How do we create an MBA that fully incorporates sustainability and responsible leadership into its programme? How do we embed sustainability across the curriculum? Do we completely change the way that the MBA is structured?
Over the upcoming year I will be providing a range of blogs that explore how different schools have approached this question and the kinds of answers they have proposed. First is Deusto Business School in Spain. They have created a new, one-year programme, starting this April 2013, which embeds sustainability and responsible leadership into all aspects of the programme. I recently had the chance to speak to David Ruiz de Olano, Director of MBA Programmes from Deusto, about their new programme.
1. Why did you decide to create this new programme?
MBA programmes and Business School are at a crossroad right now. Companies, students and society are demanding a review of the objectives, curricula and outcomes of the MBA to really serve business and society. Therefore, we decided to start from scratch and create a programme that tackles the problems companies and executives are facing today and tomorrow.
We turned to the Principles for Responsible Management Education and created an MBA directly based on and inspired by these. We wanted to create an MBA that was both traditional and disruptive in the way that it is designed, providing a unique programme for students to gain solid management skills but also have a solid understanding of the future business agenda and be an integral part of shaping and pushing that agenda forward.
2. Deusto Business School is located in the Basque region. Why is Northern Spain an interesting place in terms of sustainability, innovation and entrepreneurship?
Northern Spain has a long tradition of entrepreneurship and industrial companies, with a high level of internationalization. Basque Country has always taken a clear position facilitating the internationalization and investment of its companies: for example an R&D Investment /GDP ratio of 2% that is higher than in Spain (1.2%) and similar to Europe (2.82% in Germany).
In the Basque region, there is also a long tradition of entrepreneurship (actually, the founder of the College was an entrepreneur who went to Las Americas). Our region has created some of the most important companies in Spain (such as banking group BBVA, or energy company Iberdrola). This provides a unique opportunity for students to study in the heart of the Basque country at our campuses in Bilbao and San Sebastian but also at our third campus in Madrid, the center of economic activity in Spain.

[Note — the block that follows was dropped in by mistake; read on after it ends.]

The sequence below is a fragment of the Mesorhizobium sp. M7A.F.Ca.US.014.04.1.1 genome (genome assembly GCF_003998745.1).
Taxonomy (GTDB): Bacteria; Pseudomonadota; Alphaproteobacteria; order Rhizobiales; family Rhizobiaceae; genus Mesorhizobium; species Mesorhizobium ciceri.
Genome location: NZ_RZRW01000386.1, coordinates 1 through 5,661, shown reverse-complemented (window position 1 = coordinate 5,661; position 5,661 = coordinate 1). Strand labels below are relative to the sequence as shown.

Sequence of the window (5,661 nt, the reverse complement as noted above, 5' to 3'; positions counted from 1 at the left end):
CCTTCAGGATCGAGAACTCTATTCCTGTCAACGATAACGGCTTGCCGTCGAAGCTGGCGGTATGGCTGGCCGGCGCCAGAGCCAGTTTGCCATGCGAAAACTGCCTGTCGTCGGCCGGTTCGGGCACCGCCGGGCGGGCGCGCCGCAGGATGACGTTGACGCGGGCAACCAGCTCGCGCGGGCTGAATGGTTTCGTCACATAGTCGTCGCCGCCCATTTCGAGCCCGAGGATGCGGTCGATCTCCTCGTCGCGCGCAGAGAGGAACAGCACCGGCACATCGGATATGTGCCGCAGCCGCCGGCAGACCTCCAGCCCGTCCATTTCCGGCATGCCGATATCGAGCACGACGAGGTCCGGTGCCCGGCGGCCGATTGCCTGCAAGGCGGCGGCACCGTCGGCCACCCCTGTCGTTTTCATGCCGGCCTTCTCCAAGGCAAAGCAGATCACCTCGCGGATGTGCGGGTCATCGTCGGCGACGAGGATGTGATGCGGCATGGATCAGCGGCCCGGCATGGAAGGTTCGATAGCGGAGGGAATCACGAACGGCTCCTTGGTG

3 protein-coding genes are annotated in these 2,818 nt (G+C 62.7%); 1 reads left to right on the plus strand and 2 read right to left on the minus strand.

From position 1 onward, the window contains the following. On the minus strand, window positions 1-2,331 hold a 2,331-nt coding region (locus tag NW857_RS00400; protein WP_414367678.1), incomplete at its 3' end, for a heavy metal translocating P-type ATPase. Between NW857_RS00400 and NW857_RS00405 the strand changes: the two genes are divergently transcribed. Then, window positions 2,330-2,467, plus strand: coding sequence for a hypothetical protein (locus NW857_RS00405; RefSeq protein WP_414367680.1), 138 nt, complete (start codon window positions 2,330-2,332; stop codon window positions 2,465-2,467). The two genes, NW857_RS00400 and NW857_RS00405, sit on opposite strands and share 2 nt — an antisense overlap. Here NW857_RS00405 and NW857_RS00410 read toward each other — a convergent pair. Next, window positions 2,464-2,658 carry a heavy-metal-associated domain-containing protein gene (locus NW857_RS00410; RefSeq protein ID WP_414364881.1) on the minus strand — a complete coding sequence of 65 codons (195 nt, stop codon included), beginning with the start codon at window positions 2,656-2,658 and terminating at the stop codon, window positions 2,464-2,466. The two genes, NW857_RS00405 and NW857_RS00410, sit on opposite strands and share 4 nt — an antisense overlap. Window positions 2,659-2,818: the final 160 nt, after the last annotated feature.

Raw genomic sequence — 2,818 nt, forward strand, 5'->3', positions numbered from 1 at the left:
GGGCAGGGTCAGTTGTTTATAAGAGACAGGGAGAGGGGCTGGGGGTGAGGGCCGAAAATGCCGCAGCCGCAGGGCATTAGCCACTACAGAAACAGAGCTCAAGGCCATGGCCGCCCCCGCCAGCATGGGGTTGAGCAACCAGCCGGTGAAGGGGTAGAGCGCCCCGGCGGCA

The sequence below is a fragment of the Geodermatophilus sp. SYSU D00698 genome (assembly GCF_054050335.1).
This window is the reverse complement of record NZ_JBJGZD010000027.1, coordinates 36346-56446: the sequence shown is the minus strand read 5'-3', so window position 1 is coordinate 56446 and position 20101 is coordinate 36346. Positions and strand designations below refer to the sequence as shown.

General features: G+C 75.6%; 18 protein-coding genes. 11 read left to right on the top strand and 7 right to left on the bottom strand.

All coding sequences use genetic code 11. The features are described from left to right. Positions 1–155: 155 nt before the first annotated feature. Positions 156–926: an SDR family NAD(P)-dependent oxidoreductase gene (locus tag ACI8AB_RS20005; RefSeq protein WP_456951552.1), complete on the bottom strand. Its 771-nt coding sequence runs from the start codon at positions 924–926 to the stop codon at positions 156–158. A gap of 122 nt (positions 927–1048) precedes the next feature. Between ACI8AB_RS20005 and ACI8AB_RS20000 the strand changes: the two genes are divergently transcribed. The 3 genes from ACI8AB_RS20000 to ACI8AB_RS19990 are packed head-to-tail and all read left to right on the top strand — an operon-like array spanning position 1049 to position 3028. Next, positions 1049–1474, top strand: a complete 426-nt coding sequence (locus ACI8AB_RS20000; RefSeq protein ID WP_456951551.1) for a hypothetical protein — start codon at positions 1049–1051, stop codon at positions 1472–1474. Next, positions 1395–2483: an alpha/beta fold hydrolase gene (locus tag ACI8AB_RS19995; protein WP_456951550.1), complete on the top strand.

3. Briefly describe the new MBA at Deusto
When designing the programme we decided that there were three elements that were key for future leaders. These three elements are truly embedded into every class that is offered in the new MBA. This includes:
- Sustainability: Sustainability is embedded into all areas of business looking at both the collective business and how to embed sustainability into organizational strategy and the global supply chain but also the students’ individual capacity to be sustainability leaders.
- Digital strategy: The focus here is on the digital and networked world of individuals and organizations, looking at the impact of information technologies on people and companies as well as how to use technology to solve world problems.
- Innovation and entrepreneurship: The focus here is on developing critical thinking and creative leadership with students, to give them the skills and mindset of an entrepreneur. Students have the chance to work with an innovative start up or to work on an innovative, entrepreneurial project with a company throughout the school year.
The new programme offers both a global and local vision of business with students spending time during the programme studying at one of the University of Deusto’s campuses (Bilbao), a term in New York City in the US as well as time in a developing or emerging country working on a service learning project focused on entrepreneurial activity associated with conflict resolution (including Kenya, Congo, Tanzania, Peru, India, Venezuela or Cambodia).
Also the new programme offers students the opportunity to really get engaged with companies on these topics. There will be a range of high profile events with the Spanish and European business community for students to participate in. In addition, students will have the opportunity to work with companies on specific projects, both short projects as well as a longer, full term project to have the opportunity to put their learnings into practice.
4. What tips would you have for other schools creating new programmes around sustainability or incorporate sustainability into existing programmes?
Engage faculty from the beginning, each institution has its own internal resistance to any change and this is a change. Faculty may be already working on these issues, you just need to give them room. Also, forget the “nice” approach of being sustainable, this is another framework for business that concentrates on the generation of new market opportunities.
5. What’s next?
We are currently accepting students for our first class starting in April 2013 which already contains a good mix of students from around the world. Students also have access to a large number of grants. The response has been very good due to the uniqueness of the programme. It is perhaps the only programme in the world that combines a focus of sustainability with one of innovation and entrepreneurship.
Because Deusto is a very well established university in Spain, students will have access to an excellent range of companies across Spain, Europe and the world for placements and post MBA jobs and we are continuing to work on ensuring that plenty of interesting opportunities exist for our graduating students. Moving forward we will continue to strengthen the programme and develop our growing network of partnerships with the business sector in this area.